(Presbyterian Historical Society) — A devoted city minister with a peripatetic career, the Rev. Casper Isaiah Glenn turned 100 years old in January. We pause for an appreciation of his life so far.
Born on a farm in Winnsboro, South Carolina, Glenn spent most of his ministerial career in city churches. After two years at the Presbyterian-organized Coulter Memorial Academy (Cheraw, S.C.) he transferred to Lincoln University and studied history and philosophy. He completed a Bachelor of Divinity at Western Theological Seminary in Pittsburgh in 1946. It was at Western that he “came to the conviction that he should spend his life in city work, particularly in an industrial area.”
Glenn’s 1946 application to the PCUSA Board of National Missions (BNM) indicates a preference to be a “pioneer missionary” among either “Negro” or interracial churches. His own note on the form, about interracial evangelization, reads “I feel that this field is greatly neglected.”
After a month’s internship at the Presbyterian Institute of Industrial Relations, housed at New York’s Labor Temple, Glenn served as industrial evangelist to the Baltimore carpenters’ union. He was ordained in Baltimore Presbytery in 1947, and organized the intentionally intercultural Cherry Hill Community Presbyterian Church. From 1952 to 1954 he served Berean Presbyterian Church, part of the PCUS denomination, and the first Black Presbyterian church in New Orleans.
He then spent two years at St. Augustine Presbyterian Church in the Bronx, serving alongside Edler Hawkins, and in 1956 joined Tucson’s Southside Presbyterian Church, described at the time as a church of “Indian-Americans, Anglo-Americans, Spanish Americans, and Negroes,” and the sibling church for Tucson’s Home of Neighborly Service.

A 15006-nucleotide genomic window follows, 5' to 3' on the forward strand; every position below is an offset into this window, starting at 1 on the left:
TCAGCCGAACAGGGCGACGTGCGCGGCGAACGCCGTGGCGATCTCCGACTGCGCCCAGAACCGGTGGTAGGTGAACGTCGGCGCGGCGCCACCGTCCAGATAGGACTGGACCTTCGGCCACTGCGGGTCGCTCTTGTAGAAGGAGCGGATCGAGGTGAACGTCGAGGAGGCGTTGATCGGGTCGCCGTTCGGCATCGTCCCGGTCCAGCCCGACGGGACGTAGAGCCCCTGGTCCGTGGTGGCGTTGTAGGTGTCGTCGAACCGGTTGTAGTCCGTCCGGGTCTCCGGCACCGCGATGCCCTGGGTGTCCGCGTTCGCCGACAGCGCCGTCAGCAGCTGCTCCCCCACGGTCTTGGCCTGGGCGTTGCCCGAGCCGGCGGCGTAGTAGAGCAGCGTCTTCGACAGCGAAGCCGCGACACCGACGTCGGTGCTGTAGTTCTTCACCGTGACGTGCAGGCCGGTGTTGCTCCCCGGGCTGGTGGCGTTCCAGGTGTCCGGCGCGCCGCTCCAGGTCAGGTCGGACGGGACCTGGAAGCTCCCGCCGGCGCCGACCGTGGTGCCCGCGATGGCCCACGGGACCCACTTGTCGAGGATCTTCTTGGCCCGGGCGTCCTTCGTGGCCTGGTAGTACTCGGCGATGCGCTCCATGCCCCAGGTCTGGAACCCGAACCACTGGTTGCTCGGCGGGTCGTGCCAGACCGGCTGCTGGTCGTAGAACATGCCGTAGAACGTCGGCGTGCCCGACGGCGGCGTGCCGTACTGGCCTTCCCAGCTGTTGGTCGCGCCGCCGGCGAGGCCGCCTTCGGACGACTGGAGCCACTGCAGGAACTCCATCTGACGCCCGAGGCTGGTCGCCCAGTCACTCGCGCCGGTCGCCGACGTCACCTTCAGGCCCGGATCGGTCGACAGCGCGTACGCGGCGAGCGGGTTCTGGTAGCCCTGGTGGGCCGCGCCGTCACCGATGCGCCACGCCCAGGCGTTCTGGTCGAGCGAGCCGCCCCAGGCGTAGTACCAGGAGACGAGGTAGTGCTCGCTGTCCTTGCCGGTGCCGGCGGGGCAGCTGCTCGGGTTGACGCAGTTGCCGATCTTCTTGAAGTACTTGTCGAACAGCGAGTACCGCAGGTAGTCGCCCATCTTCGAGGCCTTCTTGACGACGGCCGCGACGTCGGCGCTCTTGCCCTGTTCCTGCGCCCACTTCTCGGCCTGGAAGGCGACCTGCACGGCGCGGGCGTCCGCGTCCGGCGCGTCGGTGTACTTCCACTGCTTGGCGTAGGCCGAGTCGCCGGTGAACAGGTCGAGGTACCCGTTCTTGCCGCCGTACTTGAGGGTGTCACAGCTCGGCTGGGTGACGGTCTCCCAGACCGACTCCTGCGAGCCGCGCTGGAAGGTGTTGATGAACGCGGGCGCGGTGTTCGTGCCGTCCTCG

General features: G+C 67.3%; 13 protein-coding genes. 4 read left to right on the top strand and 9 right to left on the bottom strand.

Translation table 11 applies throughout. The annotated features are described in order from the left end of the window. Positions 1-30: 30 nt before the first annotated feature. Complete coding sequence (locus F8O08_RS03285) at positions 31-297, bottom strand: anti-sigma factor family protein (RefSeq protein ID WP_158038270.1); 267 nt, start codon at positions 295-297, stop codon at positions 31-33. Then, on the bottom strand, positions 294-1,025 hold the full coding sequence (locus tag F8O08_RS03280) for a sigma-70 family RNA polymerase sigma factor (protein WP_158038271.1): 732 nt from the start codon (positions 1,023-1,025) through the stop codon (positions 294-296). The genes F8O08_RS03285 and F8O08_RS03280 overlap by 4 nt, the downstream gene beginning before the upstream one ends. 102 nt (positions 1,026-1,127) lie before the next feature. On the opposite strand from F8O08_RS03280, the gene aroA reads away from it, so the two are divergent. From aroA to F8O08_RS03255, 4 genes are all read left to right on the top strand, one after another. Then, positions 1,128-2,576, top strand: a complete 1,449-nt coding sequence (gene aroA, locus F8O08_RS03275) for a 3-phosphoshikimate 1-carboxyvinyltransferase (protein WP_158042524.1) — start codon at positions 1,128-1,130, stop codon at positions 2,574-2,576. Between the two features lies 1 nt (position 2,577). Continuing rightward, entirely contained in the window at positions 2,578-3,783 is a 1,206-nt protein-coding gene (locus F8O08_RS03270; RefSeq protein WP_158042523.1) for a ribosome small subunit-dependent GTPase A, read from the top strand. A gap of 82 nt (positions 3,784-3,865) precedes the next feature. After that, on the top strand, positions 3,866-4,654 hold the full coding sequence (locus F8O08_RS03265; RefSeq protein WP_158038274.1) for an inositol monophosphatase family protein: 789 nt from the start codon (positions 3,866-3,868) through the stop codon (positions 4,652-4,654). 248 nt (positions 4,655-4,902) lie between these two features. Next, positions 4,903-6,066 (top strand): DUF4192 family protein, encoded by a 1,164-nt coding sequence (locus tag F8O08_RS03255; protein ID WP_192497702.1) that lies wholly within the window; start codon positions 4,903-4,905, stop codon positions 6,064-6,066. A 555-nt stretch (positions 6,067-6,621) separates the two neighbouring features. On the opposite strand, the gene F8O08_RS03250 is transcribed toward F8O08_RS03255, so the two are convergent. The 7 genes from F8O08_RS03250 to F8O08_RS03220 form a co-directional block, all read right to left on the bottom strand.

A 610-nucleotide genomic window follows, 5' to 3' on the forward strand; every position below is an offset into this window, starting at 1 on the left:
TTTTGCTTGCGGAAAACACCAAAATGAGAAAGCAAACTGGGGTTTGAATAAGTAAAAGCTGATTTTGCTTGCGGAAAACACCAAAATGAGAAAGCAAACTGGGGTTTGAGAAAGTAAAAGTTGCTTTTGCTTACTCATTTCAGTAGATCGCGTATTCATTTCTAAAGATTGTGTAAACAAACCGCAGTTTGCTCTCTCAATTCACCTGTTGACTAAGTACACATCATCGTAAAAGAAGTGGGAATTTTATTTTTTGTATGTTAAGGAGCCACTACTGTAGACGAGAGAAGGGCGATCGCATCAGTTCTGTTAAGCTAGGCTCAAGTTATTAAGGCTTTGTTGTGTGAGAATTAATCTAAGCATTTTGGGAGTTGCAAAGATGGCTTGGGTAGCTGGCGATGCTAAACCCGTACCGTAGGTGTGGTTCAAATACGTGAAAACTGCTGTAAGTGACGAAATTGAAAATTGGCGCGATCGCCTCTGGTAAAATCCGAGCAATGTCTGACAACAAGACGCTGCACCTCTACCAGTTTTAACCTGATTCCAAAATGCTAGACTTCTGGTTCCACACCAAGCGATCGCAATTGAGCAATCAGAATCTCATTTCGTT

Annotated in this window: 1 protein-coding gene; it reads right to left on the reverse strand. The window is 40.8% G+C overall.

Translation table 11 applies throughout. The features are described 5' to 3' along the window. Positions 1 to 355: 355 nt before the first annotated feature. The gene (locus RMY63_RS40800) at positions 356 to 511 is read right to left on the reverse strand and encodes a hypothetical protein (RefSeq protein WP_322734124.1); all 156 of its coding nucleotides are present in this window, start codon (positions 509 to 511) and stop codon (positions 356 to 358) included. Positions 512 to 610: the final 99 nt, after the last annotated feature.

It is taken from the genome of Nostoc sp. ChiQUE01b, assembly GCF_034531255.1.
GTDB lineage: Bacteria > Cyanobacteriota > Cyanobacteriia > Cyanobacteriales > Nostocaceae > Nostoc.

Glenn was acutely sensitive to the burgeoning United States’ military-industrial complex, and to the emergent civil rights movement. He wrote during this period, answering missional questions put to him by the BNM, that the “symptoms of secularism in our time include the substitution of tradition for the will of God; the effort to build up more and more armed strength with the thought that our hope for survival lies in OUR ability to defend ourselves militarily, and the attempt to preserve our ‘American way of life’ without bringing it under the judgement of the gospel of Jesus Christ, to determine which parts of it are worth preserving.”
At Southside, Glenn served on the Tucson Council for Civil Unity and was president of the local NAACP. In 1959, the Rev. Dr. Martin Luther King Jr. visited Southside and Glenn spent part of a day driving with him to the Tohono O’odham Reservation and the Presbyterian church in Sells. Along the way, King told Glenn of plans to march in Birmingham, in direct opposition to Bull Connor, who Glenn called a beast. King immediately asked Glenn to pull over, and the pair prayed for a change in Connor’s heart.
The Rev. John Fife, who came to Southside in 1969, writes that “after worship Southsiders would pick up picket signs on their way out of church and go to picket restaurants who had failed to desegregate.” The costs of the church’s discipleship were clear — by 1962 membership had declined and the presbytery began action to close the church.
Pivotal to Glenn’s career in ministry was his next pastorate, Bel-Vue Presbyterian Church in Los Angeles’ Watts neighborhood, where he served from 1964 to 1968. During the Watts rebellion in 1965, Glenn and Archie Hardwick of the Westminster Neighborhood Association spent two months working “constantly in the street,” ministering to their neighbors through historic upheaval and righteous popular anger toward the Los Angeles Police Department.
While serving as an executive with the Presbytery of San Diego in 1975, Glenn was interviewed for the Journal of Presbyterian History’s Living Witnesses series. For the experienced Black churchman, seeking justice and loving mercy were top concerns:
“I am a product of the Black church where the primary emphases have always been liberation. I have therefore seen all human need from that perspective. During all of my ministry, I have put great emphasis on the need of the Church to respond to both man’s societal and spiritual needs.”
Glenn has remained active in retirement since 1988 and is still connected with Bel-Vue and Southside.
by David Staniunas, Presbyterian Historical Society – February 16, 2022